Bust out your khaki short and Birkenstocks and do a happy shuffle for Bob Weir, who turns 63 today. As a member of the Grateful Dead, leader of RatDog and all the other variations like Furthur, Weir has helped navigate one of the great songbooks in American music as well as pioneering a live music style that will continue to inspire forever. Here's a few tidbits from Bobby's vast repertoire in celebration of his natal day.
We begin with a sing-along crowd pleaser.
Here's Bob talking about the dynamics of RatDog before playing a great version of one of the band's best numbers.
Weir has been an on-again, off-again participant in the band Kingfish since the early 1970s. Here's the band in Half Moon Bay, CA in the late 80s.
Taken from the Stealth Rehearsals" at the Mill Valley Masonic, here's Furthur with one of Bob's signature tunes.
Despite a reputation outside the flock as a bunch of hippies, the Grateful Dead was one of THE most musically robust acts ever. Here's the evidence.
After Jerry Garcia's sudden passing the future of Dead music seemed in question. Without much pause, The Other Ones came roaring out to keep things rolling. This clip comes from the first show played at Alpine Valley after Garcia's death.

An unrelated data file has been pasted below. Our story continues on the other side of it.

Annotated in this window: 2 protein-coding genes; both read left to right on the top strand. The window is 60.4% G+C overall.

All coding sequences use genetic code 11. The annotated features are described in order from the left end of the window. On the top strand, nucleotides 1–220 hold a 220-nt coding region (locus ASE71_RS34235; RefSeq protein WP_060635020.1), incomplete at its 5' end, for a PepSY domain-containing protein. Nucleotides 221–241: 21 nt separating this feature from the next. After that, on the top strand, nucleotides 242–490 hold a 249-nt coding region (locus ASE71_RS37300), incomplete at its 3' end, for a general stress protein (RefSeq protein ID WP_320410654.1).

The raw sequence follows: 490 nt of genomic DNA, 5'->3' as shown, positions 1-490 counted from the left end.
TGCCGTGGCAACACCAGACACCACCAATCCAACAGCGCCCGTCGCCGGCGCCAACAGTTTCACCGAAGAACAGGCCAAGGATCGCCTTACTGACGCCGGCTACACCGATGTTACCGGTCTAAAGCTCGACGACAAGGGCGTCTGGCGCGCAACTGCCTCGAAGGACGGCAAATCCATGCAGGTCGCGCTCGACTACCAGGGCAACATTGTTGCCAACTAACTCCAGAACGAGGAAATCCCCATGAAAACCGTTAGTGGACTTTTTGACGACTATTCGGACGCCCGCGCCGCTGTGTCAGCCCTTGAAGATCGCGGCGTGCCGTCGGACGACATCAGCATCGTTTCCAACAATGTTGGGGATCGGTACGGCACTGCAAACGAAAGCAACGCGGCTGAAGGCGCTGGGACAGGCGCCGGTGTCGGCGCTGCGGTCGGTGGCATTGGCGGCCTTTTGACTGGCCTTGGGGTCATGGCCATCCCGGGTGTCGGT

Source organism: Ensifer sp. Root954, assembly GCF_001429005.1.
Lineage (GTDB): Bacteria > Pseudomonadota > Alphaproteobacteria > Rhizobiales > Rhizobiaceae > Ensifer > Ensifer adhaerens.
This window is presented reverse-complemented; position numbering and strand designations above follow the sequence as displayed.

Bob has always had a way with covers, and this is one of his early best.
I love jazz because it expresses things so deep that I can't transform in words.
I met John Pizzarelli.
The best show I ever attended was MASP in São Paulo Brazil.
The first jazz record I bought was a Baby Dodds CD.
My heroes on drums: Papa Jo Jones, Sid Catlett, Gene Krupa, Baby Dodds, Zutty Singleton, Ray Bauduc, Vernell Fournier,
Shelly Manne, Jimmy Cobb, Joe Morello, Daniel Humair, Kenny Clarke, Sonny Carr, Buddy Rich, Sam Woodyard, Cozy Cole,
Sonny Greer, Neil Peart, Carl Palmer, Tony Sbarbaro, Vic Berton, Edison Machado, Milton Banana, Rubens Barsotti.
My heroes in jazz: Duke Ellington, Count Basie, Chet Baker, Miles Davis, Ahmad Jamal, Coleman Hawkins, Teddy Wilson,
Barney Kessel, Lester Young, Johnny Hodges, Jelly Roll Morton.